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Growth, Structural Transformation, and Volatility

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  • Loris Rubini

Abstract

I study how growth, via structural transformation, affects volatility. Growth in the United States has led to a shift in resources from agriculture and manufacturing to services. Since the service sector is the least volatile, this shift can potentially reduce aggregate volatility. Existing studies have explored this idea by aggregating sectoral volatilities to the economy-wide volatility when the sector shares are independent of sectoral shocks. But theories of structural transformation highlight the strong links between these: sectoral shocks are the source of changes in sectoral shares. I incorporate this relationship by developing a fully specified dynamic model of structural transformation with real business cycles, and use it to derive the equilibrium relationship between sectoral and aggregate volatilities. I then feed into my model the measured sectoral volatilities and growth trends. I find that growth, via structural transformation, can account for one third of the reduction in the volatility of US GDP in 1984-2007 compared to 1947-1983. This contrasts existing work that suggests that aggregate volatility is largely influenced by sectoral composition.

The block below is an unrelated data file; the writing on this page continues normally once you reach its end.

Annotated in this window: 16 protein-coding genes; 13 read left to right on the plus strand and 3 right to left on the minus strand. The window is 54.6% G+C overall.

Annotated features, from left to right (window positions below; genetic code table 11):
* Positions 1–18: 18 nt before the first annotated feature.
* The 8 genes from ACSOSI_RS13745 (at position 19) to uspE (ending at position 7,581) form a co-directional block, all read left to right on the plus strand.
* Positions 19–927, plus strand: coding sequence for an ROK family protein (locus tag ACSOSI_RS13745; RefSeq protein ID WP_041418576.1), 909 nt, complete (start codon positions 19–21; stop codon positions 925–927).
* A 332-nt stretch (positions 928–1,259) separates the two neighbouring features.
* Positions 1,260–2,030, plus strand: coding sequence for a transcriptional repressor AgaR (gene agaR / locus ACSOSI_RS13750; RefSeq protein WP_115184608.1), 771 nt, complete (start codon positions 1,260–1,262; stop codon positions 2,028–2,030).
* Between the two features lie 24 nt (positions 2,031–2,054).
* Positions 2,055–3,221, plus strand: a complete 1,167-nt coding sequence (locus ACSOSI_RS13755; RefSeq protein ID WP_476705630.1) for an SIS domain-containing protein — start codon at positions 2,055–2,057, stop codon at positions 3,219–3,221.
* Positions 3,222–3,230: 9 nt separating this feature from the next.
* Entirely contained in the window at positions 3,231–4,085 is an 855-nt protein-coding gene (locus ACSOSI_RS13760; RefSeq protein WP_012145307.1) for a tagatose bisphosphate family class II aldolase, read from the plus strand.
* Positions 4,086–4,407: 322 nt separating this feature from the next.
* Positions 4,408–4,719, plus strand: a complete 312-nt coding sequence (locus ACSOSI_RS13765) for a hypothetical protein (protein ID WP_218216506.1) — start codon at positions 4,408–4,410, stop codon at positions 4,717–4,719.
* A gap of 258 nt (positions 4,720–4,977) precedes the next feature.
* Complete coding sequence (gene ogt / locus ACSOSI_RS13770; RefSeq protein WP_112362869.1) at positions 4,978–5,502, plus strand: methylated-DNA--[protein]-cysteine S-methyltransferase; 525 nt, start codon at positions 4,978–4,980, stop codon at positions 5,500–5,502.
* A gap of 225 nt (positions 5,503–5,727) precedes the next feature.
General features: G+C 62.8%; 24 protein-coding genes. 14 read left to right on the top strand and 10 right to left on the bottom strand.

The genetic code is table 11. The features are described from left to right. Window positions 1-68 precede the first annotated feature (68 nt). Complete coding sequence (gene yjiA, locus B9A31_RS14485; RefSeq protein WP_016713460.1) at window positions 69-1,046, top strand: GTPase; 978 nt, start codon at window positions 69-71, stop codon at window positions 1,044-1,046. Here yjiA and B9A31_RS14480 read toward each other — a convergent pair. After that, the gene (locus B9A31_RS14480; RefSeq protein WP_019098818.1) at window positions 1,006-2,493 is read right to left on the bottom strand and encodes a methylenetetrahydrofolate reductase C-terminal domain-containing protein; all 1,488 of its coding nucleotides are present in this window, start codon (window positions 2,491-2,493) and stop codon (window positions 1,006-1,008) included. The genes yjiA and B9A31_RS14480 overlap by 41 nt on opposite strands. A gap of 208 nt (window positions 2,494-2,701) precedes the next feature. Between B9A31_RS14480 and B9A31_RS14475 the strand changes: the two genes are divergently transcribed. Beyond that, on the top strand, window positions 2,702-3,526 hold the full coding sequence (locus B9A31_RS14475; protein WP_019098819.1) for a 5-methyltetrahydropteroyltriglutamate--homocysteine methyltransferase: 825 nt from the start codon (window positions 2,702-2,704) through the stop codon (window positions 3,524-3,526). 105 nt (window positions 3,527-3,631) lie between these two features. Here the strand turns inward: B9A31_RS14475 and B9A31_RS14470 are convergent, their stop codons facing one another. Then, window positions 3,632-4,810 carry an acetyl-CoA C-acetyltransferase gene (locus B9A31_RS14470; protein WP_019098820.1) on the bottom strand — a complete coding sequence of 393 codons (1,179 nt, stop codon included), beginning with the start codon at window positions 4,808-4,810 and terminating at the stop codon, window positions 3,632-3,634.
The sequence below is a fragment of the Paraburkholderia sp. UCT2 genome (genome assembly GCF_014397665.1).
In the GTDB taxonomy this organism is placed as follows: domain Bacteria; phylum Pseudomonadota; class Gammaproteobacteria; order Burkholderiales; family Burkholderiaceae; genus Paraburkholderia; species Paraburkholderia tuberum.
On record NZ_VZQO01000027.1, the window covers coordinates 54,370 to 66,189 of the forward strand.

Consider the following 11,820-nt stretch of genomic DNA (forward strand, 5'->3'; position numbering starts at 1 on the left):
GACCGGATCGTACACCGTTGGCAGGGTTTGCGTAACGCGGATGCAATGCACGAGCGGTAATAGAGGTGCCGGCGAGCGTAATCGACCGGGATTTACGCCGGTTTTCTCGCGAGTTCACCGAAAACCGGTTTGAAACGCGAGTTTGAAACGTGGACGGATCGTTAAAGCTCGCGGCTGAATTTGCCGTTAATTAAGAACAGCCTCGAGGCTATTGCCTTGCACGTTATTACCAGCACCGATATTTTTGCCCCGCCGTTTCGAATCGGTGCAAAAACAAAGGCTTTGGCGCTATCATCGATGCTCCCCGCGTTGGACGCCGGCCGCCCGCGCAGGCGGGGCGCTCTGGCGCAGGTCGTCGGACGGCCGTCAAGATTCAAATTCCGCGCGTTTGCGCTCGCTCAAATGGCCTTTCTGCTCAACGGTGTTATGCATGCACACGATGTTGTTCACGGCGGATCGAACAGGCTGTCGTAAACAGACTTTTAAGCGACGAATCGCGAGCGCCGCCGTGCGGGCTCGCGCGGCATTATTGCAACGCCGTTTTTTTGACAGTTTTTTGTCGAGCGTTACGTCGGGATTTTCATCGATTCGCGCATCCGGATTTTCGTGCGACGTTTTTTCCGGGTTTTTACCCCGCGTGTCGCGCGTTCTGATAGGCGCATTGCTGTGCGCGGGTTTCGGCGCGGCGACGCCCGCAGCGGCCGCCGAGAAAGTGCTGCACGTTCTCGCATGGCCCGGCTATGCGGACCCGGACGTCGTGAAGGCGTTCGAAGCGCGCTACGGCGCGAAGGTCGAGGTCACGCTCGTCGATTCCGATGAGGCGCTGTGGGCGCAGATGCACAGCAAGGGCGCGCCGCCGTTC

Suggested Citation

  • Loris Rubini, 2013. "Growth, Structural Transformation, and Volatility," Documentos de Trabajo 444, Instituto de Economia. Pontificia Universidad Católica de Chile..
  • Handle: RePEc:ioe:doctra:444
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    5. Alessio Moro, 2012. "The Structural Transformation Between Manufacturing and Services and the Decline in the US GDP Volatility," Review of Economic Dynamics, Elsevier for the Society for Economic Dynamics, vol. 15(3), pages 402-415, July.
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    10. Bah, El-hadj M., 2007. "A Three-Sector Model of Structural Transformation and Economic Development," MPRA Paper 10654, University Library of Munich, Germany, revised 19 Sep 2008.
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